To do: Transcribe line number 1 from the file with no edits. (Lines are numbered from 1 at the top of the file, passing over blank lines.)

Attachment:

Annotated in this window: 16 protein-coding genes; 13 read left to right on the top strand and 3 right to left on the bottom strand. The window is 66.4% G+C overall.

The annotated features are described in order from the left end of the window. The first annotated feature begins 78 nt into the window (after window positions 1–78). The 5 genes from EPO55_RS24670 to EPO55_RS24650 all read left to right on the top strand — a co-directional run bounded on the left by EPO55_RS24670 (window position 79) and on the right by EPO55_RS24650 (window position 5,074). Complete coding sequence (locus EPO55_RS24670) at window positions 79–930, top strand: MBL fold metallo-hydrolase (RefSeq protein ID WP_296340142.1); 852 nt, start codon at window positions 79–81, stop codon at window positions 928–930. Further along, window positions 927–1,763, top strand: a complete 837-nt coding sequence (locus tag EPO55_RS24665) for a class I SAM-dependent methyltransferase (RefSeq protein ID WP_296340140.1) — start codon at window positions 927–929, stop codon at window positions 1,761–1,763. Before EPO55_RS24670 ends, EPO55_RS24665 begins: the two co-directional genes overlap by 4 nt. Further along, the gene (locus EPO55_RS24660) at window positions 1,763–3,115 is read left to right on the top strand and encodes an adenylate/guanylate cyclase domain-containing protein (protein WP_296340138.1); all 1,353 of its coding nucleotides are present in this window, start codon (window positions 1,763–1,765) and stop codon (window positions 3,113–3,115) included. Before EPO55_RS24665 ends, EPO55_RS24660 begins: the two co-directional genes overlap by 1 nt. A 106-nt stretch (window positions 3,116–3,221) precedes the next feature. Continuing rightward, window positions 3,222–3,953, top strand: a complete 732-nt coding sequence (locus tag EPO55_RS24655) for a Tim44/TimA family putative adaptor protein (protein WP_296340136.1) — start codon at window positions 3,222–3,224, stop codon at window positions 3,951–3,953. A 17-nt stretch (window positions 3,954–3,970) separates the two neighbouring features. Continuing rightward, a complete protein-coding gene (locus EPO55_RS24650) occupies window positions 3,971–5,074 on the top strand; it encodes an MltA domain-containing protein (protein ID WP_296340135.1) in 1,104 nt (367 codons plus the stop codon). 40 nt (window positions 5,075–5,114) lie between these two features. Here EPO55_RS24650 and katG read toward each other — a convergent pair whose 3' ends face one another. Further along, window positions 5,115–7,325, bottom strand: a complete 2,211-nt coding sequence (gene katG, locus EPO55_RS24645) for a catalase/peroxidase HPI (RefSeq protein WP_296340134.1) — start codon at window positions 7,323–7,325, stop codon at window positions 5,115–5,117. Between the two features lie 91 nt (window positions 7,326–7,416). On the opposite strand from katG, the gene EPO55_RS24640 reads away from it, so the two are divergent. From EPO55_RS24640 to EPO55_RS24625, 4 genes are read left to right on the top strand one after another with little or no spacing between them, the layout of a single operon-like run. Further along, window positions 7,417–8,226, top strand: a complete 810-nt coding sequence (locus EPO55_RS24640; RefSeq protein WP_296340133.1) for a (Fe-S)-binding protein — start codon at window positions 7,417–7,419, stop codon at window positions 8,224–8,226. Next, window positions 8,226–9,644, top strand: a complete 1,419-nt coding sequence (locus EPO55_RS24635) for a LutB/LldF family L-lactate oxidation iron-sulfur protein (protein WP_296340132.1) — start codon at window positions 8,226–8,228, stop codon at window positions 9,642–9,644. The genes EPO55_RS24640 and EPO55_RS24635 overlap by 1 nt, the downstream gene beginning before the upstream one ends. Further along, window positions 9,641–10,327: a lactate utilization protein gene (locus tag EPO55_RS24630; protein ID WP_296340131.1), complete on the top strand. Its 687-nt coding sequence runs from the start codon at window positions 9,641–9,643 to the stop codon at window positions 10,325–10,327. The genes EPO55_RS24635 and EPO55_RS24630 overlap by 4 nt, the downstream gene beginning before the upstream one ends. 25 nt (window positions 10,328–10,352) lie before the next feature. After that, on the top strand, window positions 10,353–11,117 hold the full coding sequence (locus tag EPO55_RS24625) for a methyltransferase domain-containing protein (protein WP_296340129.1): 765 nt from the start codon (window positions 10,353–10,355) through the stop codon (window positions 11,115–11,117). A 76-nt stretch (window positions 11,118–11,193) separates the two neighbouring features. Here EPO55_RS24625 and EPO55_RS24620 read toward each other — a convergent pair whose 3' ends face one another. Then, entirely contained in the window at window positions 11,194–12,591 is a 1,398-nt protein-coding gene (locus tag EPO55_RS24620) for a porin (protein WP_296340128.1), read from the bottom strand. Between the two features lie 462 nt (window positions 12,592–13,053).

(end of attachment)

Annotated in this window: 16 protein-coding genes; 13 read left to right on the top strand and 3 right to left on the bottom strand. The window is 66.4% G+C overall.